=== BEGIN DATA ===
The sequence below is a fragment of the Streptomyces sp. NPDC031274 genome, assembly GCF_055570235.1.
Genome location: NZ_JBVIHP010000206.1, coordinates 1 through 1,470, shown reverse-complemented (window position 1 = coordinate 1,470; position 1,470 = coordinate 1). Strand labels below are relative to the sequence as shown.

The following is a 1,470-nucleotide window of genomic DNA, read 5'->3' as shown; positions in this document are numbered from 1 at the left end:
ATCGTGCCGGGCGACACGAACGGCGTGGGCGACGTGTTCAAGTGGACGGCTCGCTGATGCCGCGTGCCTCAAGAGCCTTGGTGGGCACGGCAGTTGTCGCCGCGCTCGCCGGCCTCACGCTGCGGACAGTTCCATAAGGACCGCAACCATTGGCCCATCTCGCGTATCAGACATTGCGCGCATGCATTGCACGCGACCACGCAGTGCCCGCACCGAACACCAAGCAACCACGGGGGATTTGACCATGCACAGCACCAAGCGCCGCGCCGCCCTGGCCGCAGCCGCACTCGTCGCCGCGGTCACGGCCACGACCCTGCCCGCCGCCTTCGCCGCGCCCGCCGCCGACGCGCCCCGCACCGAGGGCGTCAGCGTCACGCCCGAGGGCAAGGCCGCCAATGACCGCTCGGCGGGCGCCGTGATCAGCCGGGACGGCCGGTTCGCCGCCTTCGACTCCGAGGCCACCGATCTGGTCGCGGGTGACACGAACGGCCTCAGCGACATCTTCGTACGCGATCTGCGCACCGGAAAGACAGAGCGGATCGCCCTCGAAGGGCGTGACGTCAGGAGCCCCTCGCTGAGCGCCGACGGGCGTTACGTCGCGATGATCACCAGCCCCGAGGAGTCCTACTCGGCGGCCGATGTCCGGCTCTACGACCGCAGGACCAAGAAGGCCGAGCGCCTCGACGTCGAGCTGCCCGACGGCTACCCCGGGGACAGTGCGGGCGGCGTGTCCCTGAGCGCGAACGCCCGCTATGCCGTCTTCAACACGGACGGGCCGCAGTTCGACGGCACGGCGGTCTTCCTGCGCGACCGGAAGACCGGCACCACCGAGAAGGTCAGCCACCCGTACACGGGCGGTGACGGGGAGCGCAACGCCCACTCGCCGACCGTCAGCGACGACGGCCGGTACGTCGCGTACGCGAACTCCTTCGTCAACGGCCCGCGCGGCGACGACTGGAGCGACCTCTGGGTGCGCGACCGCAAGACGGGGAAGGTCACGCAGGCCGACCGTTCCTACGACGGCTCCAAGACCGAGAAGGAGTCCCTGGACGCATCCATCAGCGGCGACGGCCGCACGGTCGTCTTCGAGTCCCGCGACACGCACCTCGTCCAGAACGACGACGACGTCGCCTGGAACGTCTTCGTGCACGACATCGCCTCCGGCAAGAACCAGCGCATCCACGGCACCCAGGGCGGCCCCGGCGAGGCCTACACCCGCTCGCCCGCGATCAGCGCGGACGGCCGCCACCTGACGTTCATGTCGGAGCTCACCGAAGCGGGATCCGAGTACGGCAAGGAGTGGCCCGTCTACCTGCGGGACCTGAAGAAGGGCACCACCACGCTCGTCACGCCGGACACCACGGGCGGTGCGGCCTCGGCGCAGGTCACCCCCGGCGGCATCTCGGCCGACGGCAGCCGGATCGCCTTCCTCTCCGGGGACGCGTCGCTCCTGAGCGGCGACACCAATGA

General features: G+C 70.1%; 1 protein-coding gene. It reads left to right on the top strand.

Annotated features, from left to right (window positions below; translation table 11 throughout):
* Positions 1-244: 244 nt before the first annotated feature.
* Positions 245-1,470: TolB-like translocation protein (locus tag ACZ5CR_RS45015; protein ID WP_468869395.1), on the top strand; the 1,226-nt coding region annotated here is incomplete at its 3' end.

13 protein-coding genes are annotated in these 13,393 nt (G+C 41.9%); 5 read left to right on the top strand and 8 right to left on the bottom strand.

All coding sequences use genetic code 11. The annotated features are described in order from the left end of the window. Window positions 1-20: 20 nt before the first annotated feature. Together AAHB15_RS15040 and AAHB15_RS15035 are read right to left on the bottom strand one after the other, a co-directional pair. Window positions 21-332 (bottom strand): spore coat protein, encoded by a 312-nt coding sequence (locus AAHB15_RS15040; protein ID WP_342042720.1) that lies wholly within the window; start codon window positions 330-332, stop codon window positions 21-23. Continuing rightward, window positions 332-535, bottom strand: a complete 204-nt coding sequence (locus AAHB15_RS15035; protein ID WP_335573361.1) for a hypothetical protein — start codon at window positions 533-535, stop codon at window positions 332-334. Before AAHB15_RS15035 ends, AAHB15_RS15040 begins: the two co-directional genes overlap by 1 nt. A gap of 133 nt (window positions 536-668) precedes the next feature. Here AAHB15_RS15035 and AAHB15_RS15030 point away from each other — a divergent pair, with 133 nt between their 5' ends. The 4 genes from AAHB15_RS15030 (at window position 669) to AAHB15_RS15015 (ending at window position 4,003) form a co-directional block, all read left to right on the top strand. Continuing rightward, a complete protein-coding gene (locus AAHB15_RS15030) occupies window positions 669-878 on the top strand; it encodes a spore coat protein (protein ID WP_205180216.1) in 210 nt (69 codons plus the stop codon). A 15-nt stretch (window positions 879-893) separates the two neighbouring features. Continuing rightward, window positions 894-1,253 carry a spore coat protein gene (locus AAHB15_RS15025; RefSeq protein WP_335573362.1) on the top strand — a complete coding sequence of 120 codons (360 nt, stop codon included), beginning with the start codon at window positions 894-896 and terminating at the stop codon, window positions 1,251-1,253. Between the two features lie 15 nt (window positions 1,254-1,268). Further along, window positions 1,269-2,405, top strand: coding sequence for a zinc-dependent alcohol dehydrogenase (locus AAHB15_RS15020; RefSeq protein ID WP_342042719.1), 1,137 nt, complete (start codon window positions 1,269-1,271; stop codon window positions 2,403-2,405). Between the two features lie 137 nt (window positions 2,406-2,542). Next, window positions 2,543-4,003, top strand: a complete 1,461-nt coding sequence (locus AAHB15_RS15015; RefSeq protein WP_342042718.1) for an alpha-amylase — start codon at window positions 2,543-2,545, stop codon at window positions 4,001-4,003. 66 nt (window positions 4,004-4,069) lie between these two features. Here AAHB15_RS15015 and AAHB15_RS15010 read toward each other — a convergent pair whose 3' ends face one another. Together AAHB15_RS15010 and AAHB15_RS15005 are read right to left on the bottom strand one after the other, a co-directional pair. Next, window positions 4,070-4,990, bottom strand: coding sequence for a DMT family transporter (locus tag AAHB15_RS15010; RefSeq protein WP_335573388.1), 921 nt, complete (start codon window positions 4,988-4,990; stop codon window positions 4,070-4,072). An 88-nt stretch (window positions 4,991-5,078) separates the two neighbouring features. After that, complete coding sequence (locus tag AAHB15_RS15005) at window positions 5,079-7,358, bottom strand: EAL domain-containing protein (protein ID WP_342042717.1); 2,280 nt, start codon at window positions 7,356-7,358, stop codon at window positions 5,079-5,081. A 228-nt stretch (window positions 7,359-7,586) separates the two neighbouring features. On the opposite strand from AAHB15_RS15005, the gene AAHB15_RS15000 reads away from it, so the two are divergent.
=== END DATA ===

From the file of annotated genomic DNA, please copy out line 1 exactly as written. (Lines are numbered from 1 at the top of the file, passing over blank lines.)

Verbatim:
The sequence below is a fragment of the Streptomyces sp. NPDC031274 genome, assembly GCF_055570235.1.